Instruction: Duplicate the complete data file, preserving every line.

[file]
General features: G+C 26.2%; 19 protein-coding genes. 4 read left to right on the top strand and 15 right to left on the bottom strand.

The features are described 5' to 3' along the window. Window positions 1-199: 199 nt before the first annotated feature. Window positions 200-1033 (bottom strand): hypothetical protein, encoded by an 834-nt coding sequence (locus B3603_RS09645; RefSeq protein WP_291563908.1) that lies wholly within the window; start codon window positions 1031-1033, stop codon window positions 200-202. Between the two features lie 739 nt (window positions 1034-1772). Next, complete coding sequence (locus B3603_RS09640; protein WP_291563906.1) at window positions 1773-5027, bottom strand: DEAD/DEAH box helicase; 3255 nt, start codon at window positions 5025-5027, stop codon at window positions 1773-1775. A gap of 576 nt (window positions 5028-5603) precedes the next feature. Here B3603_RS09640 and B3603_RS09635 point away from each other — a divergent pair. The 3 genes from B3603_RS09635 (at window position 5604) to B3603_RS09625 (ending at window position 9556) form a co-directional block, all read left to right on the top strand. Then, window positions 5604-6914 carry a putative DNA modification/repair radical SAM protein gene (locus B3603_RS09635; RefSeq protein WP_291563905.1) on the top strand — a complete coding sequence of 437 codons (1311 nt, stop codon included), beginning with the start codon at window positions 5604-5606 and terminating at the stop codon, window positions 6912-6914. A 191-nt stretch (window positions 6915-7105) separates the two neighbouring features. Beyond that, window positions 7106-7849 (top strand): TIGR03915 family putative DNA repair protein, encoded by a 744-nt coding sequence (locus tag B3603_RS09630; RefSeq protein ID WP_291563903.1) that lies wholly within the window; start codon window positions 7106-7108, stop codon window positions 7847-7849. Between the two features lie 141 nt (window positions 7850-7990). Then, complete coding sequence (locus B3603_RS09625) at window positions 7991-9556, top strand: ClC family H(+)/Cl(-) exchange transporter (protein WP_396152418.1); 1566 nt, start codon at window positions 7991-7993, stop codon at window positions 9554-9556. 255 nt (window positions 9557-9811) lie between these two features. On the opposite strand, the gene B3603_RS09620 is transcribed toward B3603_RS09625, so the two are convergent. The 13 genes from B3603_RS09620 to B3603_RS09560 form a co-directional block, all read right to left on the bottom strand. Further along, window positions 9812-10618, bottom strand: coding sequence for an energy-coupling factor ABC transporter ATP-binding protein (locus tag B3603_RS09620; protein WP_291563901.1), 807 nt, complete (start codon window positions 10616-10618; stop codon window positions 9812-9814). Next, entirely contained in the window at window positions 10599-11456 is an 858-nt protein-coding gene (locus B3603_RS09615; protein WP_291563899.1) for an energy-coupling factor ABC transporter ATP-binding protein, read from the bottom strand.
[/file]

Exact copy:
General features: G+C 26.2%; 19 protein-coding genes. 4 read left to right on the top strand and 15 right to left on the bottom strand.

The features are described 5' to 3' along the window. Window positions 1-199: 199 nt before the first annotated feature. Window positions 200-1033 (bottom strand): hypothetical protein, encoded by an 834-nt coding sequence (locus B3603_RS09645; RefSeq protein WP_291563908.1) that lies wholly within the window; start codon window positions 1031-1033, stop codon window positions 200-202. Between the two features lie 739 nt (window positions 1034-1772). Next, complete coding sequence (locus B3603_RS09640; protein WP_291563906.1) at window positions 1773-5027, bottom strand: DEAD/DEAH box helicase; 3255 nt, start codon at window positions 5025-5027, stop codon at window positions 1773-1775. A gap of 576 nt (window positions 5028-5603) precedes the next feature. Here B3603_RS09640 and B3603_RS09635 point away from each other — a divergent pair. The 3 genes from B3603_RS09635 (at window position 5604) to B3603_RS09625 (ending at window position 9556) form a co-directional block, all read left to right on the top strand. Then, window positions 5604-6914 carry a putative DNA modification/repair radical SAM protein gene (locus B3603_RS09635; RefSeq protein WP_291563905.1) on the top strand — a complete coding sequence of 437 codons (1311 nt, stop codon included), beginning with the start codon at window positions 5604-5606 and terminating at the stop codon, window positions 6912-6914. A 191-nt stretch (window positions 6915-7105) separates the two neighbouring features. Beyond that, window positions 7106-7849 (top strand): TIGR03915 family putative DNA repair protein, encoded by a 744-nt coding sequence (locus tag B3603_RS09630; RefSeq protein ID WP_291563903.1) that lies wholly within the window; start codon window positions 7106-7108, stop codon window positions 7847-7849. Between the two features lie 141 nt (window positions 7850-7990). Then, complete coding sequence (locus B3603_RS09625) at window positions 7991-9556, top strand: ClC family H(+)/Cl(-) exchange transporter (protein WP_396152418.1); 1566 nt, start codon at window positions 7991-7993, stop codon at window positions 9554-9556. 255 nt (window positions 9557-9811) lie between these two features. On the opposite strand, the gene B3603_RS09620 is transcribed toward B3603_RS09625, so the two are convergent. The 13 genes from B3603_RS09620 to B3603_RS09560 form a co-directional block, all read right to left on the bottom strand. Further along, window positions 9812-10618, bottom strand: coding sequence for an energy-coupling factor ABC transporter ATP-binding protein (locus tag B3603_RS09620; protein WP_291563901.1), 807 nt, complete (start codon window positions 10616-10618; stop codon window positions 9812-9814). Next, entirely contained in the window at window positions 10599-11456 is an 858-nt protein-coding gene (locus B3603_RS09615; protein WP_291563899.1) for an energy-coupling factor ABC transporter ATP-binding protein, read from the bottom strand.